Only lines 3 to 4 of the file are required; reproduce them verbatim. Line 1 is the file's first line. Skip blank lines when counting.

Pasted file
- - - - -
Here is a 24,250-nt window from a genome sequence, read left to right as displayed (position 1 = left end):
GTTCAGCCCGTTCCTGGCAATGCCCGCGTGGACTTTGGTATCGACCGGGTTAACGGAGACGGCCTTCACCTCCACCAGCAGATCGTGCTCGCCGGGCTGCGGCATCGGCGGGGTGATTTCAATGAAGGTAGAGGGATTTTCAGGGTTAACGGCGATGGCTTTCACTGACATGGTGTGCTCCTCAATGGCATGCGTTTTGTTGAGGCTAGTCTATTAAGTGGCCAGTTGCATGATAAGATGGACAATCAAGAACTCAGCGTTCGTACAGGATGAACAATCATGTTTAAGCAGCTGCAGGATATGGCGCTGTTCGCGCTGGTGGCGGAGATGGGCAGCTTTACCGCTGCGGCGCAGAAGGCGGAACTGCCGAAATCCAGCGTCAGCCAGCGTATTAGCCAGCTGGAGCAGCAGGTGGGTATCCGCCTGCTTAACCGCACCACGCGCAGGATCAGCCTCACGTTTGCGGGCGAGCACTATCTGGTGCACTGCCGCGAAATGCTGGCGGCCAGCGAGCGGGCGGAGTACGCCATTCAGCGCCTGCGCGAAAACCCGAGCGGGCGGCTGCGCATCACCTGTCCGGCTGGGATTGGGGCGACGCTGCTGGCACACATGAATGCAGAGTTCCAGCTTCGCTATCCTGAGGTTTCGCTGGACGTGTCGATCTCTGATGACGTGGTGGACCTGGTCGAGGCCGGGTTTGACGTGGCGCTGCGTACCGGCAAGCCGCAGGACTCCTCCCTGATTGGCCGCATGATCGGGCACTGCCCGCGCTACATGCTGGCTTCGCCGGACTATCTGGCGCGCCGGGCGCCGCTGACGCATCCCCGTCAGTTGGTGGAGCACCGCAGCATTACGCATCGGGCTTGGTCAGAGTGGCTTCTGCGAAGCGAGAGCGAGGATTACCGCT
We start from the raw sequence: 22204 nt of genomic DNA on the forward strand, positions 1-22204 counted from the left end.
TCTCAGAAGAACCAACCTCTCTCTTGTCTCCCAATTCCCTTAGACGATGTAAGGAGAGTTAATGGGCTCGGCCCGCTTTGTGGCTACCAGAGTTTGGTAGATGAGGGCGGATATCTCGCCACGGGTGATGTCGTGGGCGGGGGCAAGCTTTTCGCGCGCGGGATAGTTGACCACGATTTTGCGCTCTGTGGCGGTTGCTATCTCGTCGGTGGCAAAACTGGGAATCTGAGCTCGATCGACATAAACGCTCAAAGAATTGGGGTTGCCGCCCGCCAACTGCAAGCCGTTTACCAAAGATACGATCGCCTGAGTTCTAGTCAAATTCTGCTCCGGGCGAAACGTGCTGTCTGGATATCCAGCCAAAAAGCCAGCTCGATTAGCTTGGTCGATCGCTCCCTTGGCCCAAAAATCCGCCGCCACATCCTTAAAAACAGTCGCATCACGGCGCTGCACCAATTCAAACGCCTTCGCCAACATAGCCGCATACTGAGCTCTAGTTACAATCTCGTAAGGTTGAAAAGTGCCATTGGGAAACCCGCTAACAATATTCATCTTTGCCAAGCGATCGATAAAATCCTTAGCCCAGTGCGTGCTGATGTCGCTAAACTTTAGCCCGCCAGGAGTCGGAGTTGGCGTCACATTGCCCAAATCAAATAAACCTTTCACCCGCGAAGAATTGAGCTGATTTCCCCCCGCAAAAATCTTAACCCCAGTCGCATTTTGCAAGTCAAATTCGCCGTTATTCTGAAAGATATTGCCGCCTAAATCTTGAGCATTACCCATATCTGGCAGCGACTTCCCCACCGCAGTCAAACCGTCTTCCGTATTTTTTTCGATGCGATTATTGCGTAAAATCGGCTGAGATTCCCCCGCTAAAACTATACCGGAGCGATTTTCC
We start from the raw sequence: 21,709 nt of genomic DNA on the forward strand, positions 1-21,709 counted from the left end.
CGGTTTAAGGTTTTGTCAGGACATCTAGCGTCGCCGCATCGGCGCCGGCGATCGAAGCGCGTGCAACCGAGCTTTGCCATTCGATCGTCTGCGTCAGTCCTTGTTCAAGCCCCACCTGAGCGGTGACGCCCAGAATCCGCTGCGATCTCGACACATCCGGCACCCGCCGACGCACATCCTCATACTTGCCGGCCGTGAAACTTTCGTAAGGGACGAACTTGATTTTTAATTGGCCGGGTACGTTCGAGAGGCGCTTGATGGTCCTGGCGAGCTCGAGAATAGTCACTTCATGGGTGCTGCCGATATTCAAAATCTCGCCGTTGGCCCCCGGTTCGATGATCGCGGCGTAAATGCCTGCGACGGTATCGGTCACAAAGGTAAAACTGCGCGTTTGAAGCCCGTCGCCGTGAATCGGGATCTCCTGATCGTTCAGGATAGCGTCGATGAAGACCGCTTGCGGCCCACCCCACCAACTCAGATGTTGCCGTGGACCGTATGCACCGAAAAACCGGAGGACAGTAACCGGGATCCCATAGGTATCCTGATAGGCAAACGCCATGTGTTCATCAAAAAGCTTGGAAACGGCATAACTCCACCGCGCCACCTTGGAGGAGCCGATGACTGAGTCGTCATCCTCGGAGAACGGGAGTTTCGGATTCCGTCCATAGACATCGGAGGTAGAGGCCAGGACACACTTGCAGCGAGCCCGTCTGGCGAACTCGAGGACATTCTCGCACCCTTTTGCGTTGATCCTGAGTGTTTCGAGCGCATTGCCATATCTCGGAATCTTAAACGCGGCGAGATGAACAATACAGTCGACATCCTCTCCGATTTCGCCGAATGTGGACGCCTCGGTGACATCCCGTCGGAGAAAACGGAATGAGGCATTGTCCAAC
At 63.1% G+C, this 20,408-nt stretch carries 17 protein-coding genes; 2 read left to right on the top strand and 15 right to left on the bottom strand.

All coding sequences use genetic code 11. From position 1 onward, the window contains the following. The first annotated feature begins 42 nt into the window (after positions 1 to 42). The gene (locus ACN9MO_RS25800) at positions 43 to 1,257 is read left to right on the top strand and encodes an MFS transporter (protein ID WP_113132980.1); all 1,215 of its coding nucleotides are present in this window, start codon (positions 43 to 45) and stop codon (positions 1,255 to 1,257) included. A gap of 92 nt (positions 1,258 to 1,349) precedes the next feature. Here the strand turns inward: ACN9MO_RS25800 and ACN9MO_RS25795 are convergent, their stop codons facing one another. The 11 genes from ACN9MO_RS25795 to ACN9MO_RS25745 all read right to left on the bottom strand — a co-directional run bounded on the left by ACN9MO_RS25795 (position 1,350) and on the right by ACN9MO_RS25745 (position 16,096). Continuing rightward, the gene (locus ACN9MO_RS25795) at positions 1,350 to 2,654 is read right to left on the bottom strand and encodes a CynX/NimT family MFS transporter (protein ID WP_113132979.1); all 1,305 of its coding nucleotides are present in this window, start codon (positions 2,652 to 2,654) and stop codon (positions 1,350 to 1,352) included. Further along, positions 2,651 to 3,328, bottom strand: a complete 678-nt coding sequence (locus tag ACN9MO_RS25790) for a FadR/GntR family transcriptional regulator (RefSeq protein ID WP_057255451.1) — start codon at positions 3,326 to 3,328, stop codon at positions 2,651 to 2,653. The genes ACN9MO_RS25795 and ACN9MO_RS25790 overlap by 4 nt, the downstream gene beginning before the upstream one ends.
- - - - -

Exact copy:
We start from the raw sequence: 22204 nt of genomic DNA on the forward strand, positions 1-22204 counted from the left end.
TCTCAGAAGAACCAACCTCTCTCTTGTCTCCCAATTCCCTTAGACGATGTAAGGAGAGTTAATGGGCTCGGCCCGCTTTGTGGCTACCAGAGTTTGGTAGATGAGGGCGGATATCTCGCCACGGGTGATGTCGTGGGCGGGGGCAAGCTTTTCGCGCGCGGGATAGTTGACCACGATTTTGCGCTCTGTGGCGGTTGCTATCTCGTCGGTGGCAAAACTGGGAATCTGAGCTCGATCGACATAAACGCTCAAAGAATTGGGGTTGCCGCCCGCCAACTGCAAGCCGTTTACCAAAGATACGATCGCCTGAGTTCTAGTCAAATTCTGCTCCGGGCGAAACGTGCTGTCTGGATATCCAGCCAAAAAGCCAGCTCGATTAGCTTGGTCGATCGCTCCCTTGGCCCAAAAATCCGCCGCCACATCCTTAAAAACAGTCGCATCACGGCGCTGCACCAATTCAAACGCCTTCGCCAACATAGCCGCATACTGAGCTCTAGTTACAATCTCGTAAGGTTGAAAAGTGCCATTGGGAAACCCGCTAACAATATTCATCTTTGCCAAGCGATCGATAAAATCCTTAGCCCAGTGCGTGCTGATGTCGCTAAACTTTAGCCCGCCAGGAGTCGGAGTTGGCGTCACATTGCCCAAATCAAATAAACCTTTCACCCGCGAAGAATTGAGCTGATTTCCCCCCGCAAAAATCTTAACCCCAGTCGCATTTTGCAAGTCAAATTCGCCGTTATTCTGAAAGATATTGCCGCCTAAATCTTGAGCATTACCCATATCTGGCAGCGACTTCCCCACCGCAGTCAAACCGTCTTCCGTATTTTTTTCGATGCGATTATTGCGTAAAATCGGCTGAGATTCCCCCGCTAAAACTATACCGGAGCGATTTTCC